Thank you for the input.
        I am reinstalling my computer because of the newer Win10 which caused a huge bug… :)

      • Hello again,

        The reason for my interest in the triops project is for DECRYPTING Triops-encrypted files. The decryption will be made on a microcontroller platform. It will be a 32-bit microcontroller, the Microchip PIC32MX.

        The main interest is to make the decrypter as “small” as possible in terms of RAM and ROM. In that respect, would you have suggestions or even a version of Triops that would be smaller? I understand very well that that approach would make the code run slower but it is not of major concern in my case.

        Thanking you in advance,


      • Hi André,
        That seems a very interesting project :-) I’m wondering what the final use could be!

        I do not have experience with microcontrollers, so I’m not sure if rom&ram will be enough, or if you’ll be able to compile triops at all, even though it has pretty reduced needs as for libraries used.

        Anyway, if you’re able to compile and run it ( and I hope so! :-)
        to reduce code size, you should try “-Os” if the compiler allows that.
        The code can be reduced if you’re not going to use keyboard input, removing the final code in triops.c (// specific *nix keyboard and screen functions,…) and emptying obtainPasswordFromKeyboard(). You can also get rid of getopt() replacing its while{} loop in main() with a simple for{} loop, if you’re able to just pass parameters in a fixed order. But this work depends on how much ROM available do you have…
        As decryption and encryption use the same code, there’s no way to reduce code there, even if only goal is decryption.
        Regarding RAM use, you can reduce the definition of BUFFERSIZE from 16384 to just 128 or any multiple of 64 above this (I haven’t test this, but afaik it’d be safe).
        Good news is that CHACHA20 is extremely fast, so you’ll have almost the fastest decryption that can be compiled in that platform (excluding firmware/cpu embedded algorithms in case they exist there).

        Also, I’d like to tell you that I’m preparing a new version of triops that can directly encrypt/decrypt using stdin/stdout. I don’t know if this could be useful for your project:
        Actually this cannot be done, and the only available input are files. This will surely means that the code might grow a little (< 5 kiB), and though the files already encrypted with previous versions will be decrypted without problem with the new version (not from stdin, though, only as files), the files encrypted with the new version will not be backwards compatible… This feature make triops much more usable from cmdline and funny. For example, it'll allow on-the-fly tests like this:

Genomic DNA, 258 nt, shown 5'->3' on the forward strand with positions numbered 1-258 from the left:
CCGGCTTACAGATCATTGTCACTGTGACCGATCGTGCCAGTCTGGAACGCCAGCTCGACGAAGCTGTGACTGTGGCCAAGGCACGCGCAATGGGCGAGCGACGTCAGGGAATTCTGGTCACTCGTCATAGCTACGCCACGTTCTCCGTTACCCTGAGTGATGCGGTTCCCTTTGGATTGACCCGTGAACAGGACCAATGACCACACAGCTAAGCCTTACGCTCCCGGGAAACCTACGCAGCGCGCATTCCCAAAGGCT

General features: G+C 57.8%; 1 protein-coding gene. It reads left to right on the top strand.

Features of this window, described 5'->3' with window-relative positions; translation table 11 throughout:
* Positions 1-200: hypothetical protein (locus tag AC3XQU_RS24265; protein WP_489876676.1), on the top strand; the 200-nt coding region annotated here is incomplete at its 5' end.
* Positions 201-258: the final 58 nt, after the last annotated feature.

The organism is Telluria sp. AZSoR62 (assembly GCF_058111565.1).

$ cat bigfile | triops -e 3 -P passwd.txt -O | triops -d -P passwd.txt -O | md5sum

      • Thank you again for the comments. I will take care to examine them all.I will nkt be running «in circulos» :-)
        I have already started trying to compile the Triops code in the PIC32 environment. Obviously the file and screen procedures are being eliminated. principally because it will be a completely self-contained application and the input file will be stored in Flash EEPROM but the result will be programmed into the processor’s Flash memory.

        All of the “printf” will eventually be eliminated.

        I am currently struggling to get the important defines to align with the PIC32 compiler.

        Anyway, it may be interesting to see how much code I will be able to make it to stand in at the end. That is the main problem I have to overcome. Yes chacha is very small but I have to see how much more the hash functions will add.

        I will keep you posted.


  4. Pingback: triops: operation and file format description (v9.0) | circulos meos

Leave a Reply

Fill in your details below or click an icon to log in: Logo

You are commenting using your account. Log Out /  Change )

Google+ photo

You are commenting using your Google+ account. Log Out /  Change )

Twitter picture

You are commenting using your Twitter account. Log Out /  Change )

Facebook photo

You are commenting using your Facebook account. Log Out /  Change )


Connecting to %s